Those Long Lines To Enroll In The ACA

On the last day of open enrollment for private insurance plans under Obamacare Twitter was full of powerful photographs of people waiting in long lines to sign up for coverage.

The photos were a signal that the Administration was going to reach its goal of seven million exchange enrollees in year one; a remarkable comeback from the rollout woes of October and November.

They also showed that people procrastinate, especially when it comes to insurance, just as they do when they file their taxes; about a quarter of all tax filings are made in the last two weeks before the deadline.

And the lines show that the mandate and the deadline have an effect, even if it took until the last minute for many people to act on it.

But the pictures showed something else as well. Those people weren’t online, they were lining up at community centers and local government agencies. When they finally decided to enroll they wanted to go somewhere and talk to a real person. And they felt they needed help navigating the enrollment process.

survey of the uninsured we did in California recently showed that almost seven in ten have been uninsured for two years or more and about three in ten have never had insurance. More than three in ten do not have internet access at home and roughly one in five say they don’t have any access to the internet.  Studies show that health insurance literacy – the percentage of uninsured people who know what a premium is or what a deductible is – is low. For the long term, harder to reach uninsured, enrolling will never be as simple as shopping on Travelocity or Reaching them will take hands on community based outreach.

Experience so far shows that outreach can be reinforced by targeted media campaigns emphasizing how the tax credits offered under the law can make insurance more affordable. It is also important to emphasize the deadline and the penalty if the uninsured don’t buy insurance. The tax credits – and Medicaid, especially in the half of states that have decided to expand eligibility under the ACA – are important to outreach messages because the uninsured have always found insurance unaffordable in the past and need a reason to believe it might now be something they can finally afford.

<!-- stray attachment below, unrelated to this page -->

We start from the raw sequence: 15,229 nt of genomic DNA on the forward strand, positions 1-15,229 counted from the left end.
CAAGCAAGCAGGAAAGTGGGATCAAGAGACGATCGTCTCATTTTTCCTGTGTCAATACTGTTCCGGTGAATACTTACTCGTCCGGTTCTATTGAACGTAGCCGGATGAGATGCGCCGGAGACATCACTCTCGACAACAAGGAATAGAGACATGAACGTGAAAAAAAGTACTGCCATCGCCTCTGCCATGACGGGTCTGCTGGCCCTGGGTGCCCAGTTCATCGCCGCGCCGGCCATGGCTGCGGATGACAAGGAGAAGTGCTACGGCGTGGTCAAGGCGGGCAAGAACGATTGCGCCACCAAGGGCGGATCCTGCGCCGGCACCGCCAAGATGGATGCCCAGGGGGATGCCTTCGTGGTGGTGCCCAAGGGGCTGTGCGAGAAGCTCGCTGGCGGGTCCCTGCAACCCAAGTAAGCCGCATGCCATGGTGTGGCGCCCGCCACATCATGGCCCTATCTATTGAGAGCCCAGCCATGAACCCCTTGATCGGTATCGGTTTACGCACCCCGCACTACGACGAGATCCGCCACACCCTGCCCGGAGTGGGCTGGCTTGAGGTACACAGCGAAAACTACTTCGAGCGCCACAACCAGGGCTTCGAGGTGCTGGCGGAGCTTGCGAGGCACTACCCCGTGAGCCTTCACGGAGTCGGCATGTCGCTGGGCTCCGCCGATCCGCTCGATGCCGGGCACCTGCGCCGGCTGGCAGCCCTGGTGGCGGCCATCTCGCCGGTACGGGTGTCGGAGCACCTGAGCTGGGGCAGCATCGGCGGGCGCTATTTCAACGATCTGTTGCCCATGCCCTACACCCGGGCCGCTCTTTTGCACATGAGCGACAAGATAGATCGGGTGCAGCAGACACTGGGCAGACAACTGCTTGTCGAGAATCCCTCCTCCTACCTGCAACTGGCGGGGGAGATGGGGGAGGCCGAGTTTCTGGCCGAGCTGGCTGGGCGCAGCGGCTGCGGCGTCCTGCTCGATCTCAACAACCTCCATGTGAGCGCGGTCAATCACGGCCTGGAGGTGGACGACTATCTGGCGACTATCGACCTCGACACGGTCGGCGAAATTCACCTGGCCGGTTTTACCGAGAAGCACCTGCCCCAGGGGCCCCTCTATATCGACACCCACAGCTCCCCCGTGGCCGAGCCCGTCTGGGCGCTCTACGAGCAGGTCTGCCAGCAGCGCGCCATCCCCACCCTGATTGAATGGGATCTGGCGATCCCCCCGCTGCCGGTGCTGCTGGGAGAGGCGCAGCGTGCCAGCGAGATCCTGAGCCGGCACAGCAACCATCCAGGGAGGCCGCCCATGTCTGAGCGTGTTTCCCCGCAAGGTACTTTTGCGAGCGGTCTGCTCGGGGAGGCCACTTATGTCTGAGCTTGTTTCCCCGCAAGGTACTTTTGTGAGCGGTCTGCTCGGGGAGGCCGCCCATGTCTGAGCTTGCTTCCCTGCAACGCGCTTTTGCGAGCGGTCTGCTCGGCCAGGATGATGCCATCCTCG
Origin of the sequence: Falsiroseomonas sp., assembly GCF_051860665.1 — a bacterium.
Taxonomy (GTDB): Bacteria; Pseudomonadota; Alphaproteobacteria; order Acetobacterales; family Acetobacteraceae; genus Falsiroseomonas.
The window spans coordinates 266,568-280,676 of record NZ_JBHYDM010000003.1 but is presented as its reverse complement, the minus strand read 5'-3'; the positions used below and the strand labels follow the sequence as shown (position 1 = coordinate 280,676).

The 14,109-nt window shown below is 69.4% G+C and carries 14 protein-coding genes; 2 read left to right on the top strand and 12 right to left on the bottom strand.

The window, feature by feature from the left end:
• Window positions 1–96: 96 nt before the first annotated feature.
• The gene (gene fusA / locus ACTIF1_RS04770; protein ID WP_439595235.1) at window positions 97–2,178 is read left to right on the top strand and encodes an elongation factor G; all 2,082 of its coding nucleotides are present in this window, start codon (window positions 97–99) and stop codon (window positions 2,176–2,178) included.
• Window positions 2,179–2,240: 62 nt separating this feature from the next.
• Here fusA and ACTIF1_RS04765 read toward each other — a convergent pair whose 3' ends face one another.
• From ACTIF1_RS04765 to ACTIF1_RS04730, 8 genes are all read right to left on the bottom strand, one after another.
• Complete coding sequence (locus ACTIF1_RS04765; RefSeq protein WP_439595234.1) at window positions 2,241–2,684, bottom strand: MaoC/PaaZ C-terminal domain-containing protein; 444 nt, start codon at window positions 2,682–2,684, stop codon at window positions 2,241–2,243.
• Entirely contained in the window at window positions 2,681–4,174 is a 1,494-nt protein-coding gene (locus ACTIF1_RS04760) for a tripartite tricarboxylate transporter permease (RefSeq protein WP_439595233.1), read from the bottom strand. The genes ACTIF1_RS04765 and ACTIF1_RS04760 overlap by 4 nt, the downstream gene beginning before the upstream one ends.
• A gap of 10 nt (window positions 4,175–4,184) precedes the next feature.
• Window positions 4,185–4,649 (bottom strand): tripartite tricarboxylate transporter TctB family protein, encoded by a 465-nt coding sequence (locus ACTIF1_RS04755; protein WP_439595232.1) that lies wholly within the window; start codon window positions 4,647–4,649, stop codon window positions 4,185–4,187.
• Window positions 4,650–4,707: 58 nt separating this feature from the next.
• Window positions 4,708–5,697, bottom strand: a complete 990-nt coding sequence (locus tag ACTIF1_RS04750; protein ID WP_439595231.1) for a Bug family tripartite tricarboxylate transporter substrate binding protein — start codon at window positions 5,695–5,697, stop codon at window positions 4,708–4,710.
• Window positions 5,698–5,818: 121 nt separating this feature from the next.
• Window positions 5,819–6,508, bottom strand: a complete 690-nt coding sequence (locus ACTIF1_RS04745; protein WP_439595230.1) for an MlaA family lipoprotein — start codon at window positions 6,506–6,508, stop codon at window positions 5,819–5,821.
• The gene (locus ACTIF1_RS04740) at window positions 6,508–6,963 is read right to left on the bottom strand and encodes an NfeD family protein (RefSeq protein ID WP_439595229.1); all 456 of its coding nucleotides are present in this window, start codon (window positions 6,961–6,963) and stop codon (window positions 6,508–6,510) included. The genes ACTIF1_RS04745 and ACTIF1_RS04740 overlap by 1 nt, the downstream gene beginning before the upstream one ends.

Through a quirk in the law, states operating their own health insurance exchanges had access to substantial federal grant dollars to conduct outreach and consumer assistance. Resources in states using the federally-operated health insurance marketplace were much more limited since an appropriation to support Obamacare was never going to get through the current Congress.

California, which operates its own exchange, had more money for outreach from public and private sources than all of the federal exchange states have combined.

It’s hard to see where more money for outreach will come from in the short term. Foundations can help at the margin at the state and local level. State governments that have embraced the idea of expanding coverage might be able to do more. It starts with the recognition that while a working website is critical to the ACA, and to enrolling people with health insurance experience who are likely to be healthier to ensure a sound risk pool, enrolling the long term uninsured will take hands on outreach at the community level. That’s one thing the pictures of the long lines showed clearly. If the ACA is to reach the uninsured who need its coverage expansions most, it is  – and ultimately needs to be – much “more than a website”.

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